• SAP Governance:  Proactive organizations come to understand the benefits and structure associated with being designated as an SAP Anchor Account or adopting SAP’s Customer for Life relationship management model.

2. Agreements:

  • Agreement Inventory:  For some organizations, this is an extensive exercise that requires a detailed summary of SAP’s on-premise agreement and appendices, as well as SAP Cloud services agreements for Ariba, Concur, Fieldglass, Hybris, SuccessFactors, etc.
  • Commercial Assessment:  Organizations are well advised to conduct an independent mark-to-market assessment of current business and financial terms.  In addition, they understand the importance of identifying terms and conditions that may be expiring or require renegotiation.  
  • Contract Assessment:  An undertaking to be conducted by procurement and legal, team members must identify the legal, security, and regulatory revisions to be addressed as part of the next commercial negotiation.  Clients are also advised to understand SAP’s Cloud GTC terms in comparison to legacy Cloud agreements.

3. Compliance: 

  • SAP Audit Scope:  Organizations have become aware that an SAP audit extends beyond the traditional LAW reports and reporting on metric based solutions. They understand audits may also extend to an assessment of third party software interfacing with SAP software.  
  • SAP’s Audit Strategy:  Organizations have started to recognize that SAP’s audit strategy extends beyond protecting IP, driving a sales event and revenue.  In many instances, the audit is intended to marginalize best-of-breed competition (leveraging cost associated with an indirect access claim) and enhance positioning of SAP solutions like Hybris.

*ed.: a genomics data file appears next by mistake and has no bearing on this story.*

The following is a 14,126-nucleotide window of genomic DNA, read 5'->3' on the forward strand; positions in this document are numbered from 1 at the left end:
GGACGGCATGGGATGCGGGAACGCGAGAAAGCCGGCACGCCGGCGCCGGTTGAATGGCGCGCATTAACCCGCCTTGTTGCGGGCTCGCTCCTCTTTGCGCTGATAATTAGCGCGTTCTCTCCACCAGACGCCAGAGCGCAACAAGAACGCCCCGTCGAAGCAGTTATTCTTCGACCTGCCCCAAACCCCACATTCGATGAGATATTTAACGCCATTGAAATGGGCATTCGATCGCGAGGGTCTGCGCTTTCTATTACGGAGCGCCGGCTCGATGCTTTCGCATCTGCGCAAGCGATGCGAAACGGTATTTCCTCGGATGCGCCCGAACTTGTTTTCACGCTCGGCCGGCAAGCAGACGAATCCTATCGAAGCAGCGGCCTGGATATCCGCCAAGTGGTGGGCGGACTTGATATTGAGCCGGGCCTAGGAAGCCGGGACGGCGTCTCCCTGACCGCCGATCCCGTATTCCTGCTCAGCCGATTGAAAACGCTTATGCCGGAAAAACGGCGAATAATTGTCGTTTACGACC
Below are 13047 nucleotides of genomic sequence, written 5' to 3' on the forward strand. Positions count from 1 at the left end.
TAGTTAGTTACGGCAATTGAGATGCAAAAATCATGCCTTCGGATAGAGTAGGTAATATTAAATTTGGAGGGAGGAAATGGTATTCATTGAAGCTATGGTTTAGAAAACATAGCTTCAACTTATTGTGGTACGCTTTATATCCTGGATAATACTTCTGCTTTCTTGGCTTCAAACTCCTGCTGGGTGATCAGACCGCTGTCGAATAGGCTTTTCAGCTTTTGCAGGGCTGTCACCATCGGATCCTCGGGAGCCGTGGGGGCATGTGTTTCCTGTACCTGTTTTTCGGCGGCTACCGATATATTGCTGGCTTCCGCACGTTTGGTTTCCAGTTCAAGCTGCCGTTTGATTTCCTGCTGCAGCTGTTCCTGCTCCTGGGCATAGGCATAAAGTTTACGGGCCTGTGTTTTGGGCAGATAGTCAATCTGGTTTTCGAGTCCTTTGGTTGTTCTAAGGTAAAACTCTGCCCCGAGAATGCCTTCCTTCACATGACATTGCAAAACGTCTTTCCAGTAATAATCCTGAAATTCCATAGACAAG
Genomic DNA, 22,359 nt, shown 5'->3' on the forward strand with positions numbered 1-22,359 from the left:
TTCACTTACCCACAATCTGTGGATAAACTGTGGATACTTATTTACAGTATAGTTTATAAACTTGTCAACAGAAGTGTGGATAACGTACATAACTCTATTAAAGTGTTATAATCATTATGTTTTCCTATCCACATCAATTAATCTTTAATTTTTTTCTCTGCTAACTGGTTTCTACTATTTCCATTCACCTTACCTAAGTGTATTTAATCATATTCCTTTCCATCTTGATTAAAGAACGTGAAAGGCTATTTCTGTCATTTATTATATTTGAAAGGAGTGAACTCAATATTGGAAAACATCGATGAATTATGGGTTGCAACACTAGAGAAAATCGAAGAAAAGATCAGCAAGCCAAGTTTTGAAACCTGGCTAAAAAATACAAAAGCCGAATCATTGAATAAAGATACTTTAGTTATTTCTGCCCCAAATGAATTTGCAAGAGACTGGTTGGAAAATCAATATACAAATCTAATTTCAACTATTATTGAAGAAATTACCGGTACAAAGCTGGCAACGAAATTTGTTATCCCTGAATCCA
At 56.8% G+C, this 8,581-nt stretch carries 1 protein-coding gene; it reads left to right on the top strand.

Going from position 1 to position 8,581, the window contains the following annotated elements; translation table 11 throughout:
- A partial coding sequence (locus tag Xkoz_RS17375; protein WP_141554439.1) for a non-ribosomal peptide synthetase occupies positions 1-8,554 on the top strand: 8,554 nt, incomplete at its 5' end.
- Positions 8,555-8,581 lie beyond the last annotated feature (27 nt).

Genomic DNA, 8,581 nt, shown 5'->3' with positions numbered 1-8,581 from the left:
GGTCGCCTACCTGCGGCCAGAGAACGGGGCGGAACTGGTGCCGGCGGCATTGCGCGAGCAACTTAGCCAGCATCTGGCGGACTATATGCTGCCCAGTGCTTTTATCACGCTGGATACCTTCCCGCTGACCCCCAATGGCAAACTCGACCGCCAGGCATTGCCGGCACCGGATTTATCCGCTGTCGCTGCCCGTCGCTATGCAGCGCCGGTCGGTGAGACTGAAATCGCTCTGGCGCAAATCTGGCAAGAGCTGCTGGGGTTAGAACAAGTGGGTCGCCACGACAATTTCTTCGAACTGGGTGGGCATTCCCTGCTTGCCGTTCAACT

• SAP Self-Assessment:  Understanding the implications of SAP’s audit strategy, many organizations are engaging with specialized third-party advisors to proactively undertake self-assessments. The purpose is to assess the application environment, quantify  financial risk and assess the contractual provisions SAP may leverage to justify its claims in advance of an SAP audit.
  • SAP Audit Resolution:  Organizations will become educated on the avenues to (i) resolve a compliance issue commercially, (ii) modify existing agreement to remove ambiguity and (iii) understand the scope of the release SAP is willing to provide as part of a resolution.   

4. Optimization:

  • Entitlements:  Organizations are generally positioned to identify users and metric entitlements; however, they come to understand that quantifying SAP’s view of the list license fee value of software entitlements is a prerequisite to maximizing their total investment via software exchange rights.